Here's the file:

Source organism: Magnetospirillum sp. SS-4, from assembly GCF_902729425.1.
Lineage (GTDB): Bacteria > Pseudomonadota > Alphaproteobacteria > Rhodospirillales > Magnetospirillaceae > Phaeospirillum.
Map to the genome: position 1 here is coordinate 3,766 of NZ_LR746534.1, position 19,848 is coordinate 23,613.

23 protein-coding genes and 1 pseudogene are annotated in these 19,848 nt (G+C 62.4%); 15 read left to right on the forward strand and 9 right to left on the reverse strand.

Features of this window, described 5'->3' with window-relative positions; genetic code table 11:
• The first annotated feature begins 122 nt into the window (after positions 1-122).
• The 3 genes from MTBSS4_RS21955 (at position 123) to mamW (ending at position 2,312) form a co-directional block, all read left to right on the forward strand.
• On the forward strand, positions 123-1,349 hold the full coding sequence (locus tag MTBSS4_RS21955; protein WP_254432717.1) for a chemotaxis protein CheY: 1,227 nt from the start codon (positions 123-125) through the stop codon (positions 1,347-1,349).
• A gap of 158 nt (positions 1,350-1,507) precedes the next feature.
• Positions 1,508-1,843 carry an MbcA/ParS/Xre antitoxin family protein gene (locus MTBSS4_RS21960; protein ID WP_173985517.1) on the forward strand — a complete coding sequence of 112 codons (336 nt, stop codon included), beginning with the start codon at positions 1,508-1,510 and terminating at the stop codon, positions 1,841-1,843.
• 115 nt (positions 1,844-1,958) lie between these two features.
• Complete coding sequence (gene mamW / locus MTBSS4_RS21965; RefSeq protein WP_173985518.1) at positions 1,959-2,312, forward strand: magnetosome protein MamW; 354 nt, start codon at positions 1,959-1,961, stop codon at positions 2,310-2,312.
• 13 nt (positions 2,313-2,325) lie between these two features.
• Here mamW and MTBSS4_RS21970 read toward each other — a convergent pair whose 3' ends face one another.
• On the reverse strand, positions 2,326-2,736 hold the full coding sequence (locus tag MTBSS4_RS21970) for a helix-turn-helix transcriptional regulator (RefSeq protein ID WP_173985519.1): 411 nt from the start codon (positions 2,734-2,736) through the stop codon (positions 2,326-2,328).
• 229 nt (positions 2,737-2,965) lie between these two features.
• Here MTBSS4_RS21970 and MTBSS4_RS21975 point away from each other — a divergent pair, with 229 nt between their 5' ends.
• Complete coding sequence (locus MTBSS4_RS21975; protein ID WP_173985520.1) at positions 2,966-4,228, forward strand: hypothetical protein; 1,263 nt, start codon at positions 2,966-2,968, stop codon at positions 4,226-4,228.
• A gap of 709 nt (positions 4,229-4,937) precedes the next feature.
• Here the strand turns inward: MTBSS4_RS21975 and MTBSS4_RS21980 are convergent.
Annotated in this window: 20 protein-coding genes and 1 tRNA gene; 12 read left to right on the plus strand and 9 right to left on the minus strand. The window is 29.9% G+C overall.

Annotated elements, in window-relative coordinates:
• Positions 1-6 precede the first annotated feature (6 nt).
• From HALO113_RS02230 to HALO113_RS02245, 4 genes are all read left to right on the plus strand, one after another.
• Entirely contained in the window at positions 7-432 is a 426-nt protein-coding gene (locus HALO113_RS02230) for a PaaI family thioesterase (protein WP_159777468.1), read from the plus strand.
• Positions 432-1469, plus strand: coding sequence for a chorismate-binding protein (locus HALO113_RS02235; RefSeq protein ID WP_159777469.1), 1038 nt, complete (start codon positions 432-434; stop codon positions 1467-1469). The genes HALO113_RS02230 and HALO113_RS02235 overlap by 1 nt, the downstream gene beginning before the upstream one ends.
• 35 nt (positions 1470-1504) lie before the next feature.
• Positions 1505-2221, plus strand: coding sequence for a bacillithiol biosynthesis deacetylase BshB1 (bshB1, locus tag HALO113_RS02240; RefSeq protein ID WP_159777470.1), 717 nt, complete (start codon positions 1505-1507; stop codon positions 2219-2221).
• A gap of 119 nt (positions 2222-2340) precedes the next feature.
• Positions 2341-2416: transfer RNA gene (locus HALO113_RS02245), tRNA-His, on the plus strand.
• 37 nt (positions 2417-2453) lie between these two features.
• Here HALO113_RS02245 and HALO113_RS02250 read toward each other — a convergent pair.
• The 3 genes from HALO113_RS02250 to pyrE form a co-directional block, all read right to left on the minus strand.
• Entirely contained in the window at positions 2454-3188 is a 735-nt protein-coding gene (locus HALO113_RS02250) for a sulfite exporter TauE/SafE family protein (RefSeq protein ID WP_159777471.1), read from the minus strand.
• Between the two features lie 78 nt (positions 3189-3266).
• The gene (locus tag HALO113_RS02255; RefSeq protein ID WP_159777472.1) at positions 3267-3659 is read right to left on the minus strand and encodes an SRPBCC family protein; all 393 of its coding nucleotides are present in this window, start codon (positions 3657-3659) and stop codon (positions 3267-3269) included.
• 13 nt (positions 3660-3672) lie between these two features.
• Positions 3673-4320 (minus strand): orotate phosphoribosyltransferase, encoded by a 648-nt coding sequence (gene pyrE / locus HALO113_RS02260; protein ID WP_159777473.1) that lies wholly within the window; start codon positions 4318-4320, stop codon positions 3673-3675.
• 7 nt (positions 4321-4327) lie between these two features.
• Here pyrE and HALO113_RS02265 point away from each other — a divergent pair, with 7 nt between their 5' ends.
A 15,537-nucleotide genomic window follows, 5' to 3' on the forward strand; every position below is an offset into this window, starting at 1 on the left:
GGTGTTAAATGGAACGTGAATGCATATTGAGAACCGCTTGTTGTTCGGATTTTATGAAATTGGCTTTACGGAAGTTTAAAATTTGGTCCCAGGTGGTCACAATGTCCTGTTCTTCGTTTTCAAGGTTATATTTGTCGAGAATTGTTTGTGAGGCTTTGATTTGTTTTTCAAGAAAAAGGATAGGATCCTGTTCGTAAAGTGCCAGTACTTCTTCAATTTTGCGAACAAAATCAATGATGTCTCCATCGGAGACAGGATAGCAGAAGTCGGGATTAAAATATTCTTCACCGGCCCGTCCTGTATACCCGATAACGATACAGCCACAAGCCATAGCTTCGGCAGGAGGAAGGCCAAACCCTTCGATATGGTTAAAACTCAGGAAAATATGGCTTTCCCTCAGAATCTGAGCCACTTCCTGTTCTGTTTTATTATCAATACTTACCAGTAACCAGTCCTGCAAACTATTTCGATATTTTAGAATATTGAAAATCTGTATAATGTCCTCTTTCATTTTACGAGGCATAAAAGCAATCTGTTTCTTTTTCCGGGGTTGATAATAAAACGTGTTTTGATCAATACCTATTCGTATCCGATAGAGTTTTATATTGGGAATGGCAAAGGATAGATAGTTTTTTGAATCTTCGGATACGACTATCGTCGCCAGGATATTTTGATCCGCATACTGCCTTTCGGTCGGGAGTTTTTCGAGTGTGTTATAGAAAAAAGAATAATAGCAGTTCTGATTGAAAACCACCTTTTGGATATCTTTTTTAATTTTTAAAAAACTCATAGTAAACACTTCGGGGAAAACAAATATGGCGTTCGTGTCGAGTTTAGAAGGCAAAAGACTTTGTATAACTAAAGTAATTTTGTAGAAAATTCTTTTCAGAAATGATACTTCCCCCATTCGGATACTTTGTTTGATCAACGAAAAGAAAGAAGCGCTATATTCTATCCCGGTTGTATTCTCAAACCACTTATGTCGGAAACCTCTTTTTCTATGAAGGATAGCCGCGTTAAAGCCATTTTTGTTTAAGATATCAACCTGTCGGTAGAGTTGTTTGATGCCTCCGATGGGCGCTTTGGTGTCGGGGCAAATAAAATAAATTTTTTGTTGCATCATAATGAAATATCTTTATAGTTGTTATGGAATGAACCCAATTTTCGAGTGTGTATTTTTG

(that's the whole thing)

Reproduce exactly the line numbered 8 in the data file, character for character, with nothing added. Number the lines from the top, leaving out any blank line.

• On the forward strand, positions 123-1,349 hold the full coding sequence (locus tag MTBSS4_RS21955; protein WP_254432717.1) for a chemotaxis protein CheY: 1,227 nt from the start codon (positions 123-125) through the stop codon (positions 1,347-1,349).